The third and last mountain climbing experience I’ll mention today is the kind that Jesus took when he climbed Mount Tabor with his friends in search for clarity and direction. Jesus often climbed mountains to pray, and we can understand why. From the top you see in a way that only height and distance provide. We don’t need to climb an actual mountain for that kind of perspective--a retreat of any kind can provide needed distance.  It can happen in smaller doses in a practice of silent prayer, or by taking a walk. Like your good rector, I love riding a bicycle for the gift of perspective it can bring. Especially on long rides, when exertion has worked out all that’s front and center in my brain and in the emptiness that comes afterwards, God sometimes speaks to me with a bit of clarity that either keeps me on a course I’m on, or helps me change direction. 

What happened to Jesus on the mountain of his transfiguration was what he himself needed to stay on course. He saw the writing on the wall, and he knew that if he kept going, his life was not going to end well. But what God gave him on the mountain was a vision of why his life mattered, the cosmic implications of the gift of his impending sacrifice. This story is also meant to assure anyone who feels drawn to him that Jesus is, in fact, one we can trust and follow even especially when life is hard, that there is a meaning and purpose to our struggles that we may never fully understand, and that as he promised, he will be with us to the end of the age.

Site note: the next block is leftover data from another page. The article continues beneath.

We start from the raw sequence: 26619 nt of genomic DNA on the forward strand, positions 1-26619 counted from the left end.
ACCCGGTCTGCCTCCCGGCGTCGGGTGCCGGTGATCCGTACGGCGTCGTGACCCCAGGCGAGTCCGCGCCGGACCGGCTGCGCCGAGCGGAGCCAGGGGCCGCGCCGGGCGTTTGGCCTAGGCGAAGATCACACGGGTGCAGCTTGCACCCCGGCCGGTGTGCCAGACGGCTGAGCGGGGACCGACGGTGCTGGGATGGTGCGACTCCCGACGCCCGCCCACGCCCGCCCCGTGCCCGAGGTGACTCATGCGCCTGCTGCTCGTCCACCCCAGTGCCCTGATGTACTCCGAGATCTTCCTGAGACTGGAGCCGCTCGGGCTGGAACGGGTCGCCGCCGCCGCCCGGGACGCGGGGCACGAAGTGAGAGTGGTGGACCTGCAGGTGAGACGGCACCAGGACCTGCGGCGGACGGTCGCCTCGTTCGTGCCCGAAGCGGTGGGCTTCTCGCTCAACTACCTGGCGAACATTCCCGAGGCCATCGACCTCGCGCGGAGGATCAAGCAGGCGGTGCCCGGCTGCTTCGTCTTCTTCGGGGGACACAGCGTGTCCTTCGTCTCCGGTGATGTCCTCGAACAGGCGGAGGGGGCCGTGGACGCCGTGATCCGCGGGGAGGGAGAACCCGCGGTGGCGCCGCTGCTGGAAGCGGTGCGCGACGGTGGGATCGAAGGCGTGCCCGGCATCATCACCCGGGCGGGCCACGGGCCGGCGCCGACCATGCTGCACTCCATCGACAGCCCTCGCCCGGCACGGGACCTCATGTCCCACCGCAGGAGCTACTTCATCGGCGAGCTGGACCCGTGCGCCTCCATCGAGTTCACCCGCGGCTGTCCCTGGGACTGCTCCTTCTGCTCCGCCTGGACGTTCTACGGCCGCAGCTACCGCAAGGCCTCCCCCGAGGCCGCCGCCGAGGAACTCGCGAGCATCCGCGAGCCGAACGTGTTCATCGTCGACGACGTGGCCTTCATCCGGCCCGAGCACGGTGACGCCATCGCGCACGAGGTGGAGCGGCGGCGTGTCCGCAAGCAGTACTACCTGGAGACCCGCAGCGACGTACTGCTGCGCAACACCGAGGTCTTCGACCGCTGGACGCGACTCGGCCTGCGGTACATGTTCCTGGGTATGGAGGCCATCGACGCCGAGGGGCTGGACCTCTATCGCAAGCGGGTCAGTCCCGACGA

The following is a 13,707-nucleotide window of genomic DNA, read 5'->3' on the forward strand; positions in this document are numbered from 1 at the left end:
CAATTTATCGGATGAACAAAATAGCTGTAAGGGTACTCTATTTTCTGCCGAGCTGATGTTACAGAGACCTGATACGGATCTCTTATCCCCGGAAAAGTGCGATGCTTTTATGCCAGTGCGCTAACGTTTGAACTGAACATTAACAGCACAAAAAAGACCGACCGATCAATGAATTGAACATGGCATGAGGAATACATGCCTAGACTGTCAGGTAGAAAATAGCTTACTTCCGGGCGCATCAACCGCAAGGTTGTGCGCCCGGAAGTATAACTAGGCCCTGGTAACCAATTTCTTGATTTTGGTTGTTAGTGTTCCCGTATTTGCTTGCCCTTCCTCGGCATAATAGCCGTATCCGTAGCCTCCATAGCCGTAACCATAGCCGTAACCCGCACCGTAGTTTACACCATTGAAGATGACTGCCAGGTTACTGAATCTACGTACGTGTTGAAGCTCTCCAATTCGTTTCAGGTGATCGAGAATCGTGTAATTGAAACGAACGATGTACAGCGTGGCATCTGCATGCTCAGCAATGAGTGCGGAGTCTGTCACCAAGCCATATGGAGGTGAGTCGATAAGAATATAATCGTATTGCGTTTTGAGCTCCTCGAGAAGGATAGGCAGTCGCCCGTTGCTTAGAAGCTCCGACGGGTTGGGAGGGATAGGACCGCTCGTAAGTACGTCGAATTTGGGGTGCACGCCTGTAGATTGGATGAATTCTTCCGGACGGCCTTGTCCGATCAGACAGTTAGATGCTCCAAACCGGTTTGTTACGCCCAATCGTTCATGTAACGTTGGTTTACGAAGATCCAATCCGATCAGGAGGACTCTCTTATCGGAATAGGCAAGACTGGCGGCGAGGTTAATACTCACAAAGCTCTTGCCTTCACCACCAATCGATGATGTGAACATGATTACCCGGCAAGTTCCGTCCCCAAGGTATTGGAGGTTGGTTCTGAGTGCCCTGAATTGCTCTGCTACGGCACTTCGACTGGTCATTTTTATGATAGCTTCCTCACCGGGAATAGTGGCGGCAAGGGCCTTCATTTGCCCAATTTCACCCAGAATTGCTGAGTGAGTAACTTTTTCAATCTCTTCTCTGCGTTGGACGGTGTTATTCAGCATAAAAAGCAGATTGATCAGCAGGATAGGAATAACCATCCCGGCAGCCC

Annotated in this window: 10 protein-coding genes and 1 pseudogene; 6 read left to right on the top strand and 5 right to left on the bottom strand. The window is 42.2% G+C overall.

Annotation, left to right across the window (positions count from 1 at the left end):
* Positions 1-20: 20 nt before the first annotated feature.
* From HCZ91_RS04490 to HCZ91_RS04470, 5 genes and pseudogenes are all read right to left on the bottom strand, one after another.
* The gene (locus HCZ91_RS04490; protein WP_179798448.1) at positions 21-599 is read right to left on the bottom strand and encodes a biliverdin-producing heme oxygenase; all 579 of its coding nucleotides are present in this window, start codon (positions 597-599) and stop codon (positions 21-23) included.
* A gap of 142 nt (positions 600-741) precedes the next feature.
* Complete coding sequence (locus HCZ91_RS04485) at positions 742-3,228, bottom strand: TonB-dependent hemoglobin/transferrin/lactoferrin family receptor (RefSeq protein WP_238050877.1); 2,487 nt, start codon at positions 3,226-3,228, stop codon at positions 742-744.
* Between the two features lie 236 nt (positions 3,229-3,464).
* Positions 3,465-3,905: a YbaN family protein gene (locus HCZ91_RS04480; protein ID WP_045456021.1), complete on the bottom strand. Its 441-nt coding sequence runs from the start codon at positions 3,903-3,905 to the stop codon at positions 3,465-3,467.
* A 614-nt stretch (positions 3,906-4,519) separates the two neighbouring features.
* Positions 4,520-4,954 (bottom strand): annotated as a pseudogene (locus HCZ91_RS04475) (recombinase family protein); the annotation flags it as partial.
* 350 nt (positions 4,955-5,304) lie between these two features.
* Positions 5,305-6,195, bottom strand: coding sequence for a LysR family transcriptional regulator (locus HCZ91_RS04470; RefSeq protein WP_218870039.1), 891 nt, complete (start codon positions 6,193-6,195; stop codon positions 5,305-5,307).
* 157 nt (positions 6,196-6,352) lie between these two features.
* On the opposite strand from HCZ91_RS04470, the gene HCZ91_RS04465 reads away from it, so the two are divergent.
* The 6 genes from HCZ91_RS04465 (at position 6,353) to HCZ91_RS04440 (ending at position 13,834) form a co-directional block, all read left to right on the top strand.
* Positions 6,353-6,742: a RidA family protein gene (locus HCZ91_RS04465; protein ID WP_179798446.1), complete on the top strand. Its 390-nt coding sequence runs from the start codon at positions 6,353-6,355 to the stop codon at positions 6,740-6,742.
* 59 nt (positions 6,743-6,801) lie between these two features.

To bring this sermon to a close, let me simply ask again: what mountain lies before you, or are you climbing now? Is it a mountain of adventure you must or want to climb--a vocation? Is it a mountain that you’d rather go around, but can’t? Is it a mountain that you need to climb, or are climbing now, in search of clarity and direction? Whatever your path, whatever your climb--I pray you might know, deep in your bones, that Jesus is right there with you, as a friend, and guide, and source of abiding strength. You can lean on him, ask for his help and presence. You can lean on this community of fellow Jesus followers. 

We aren’t meant to climb our mountains alone.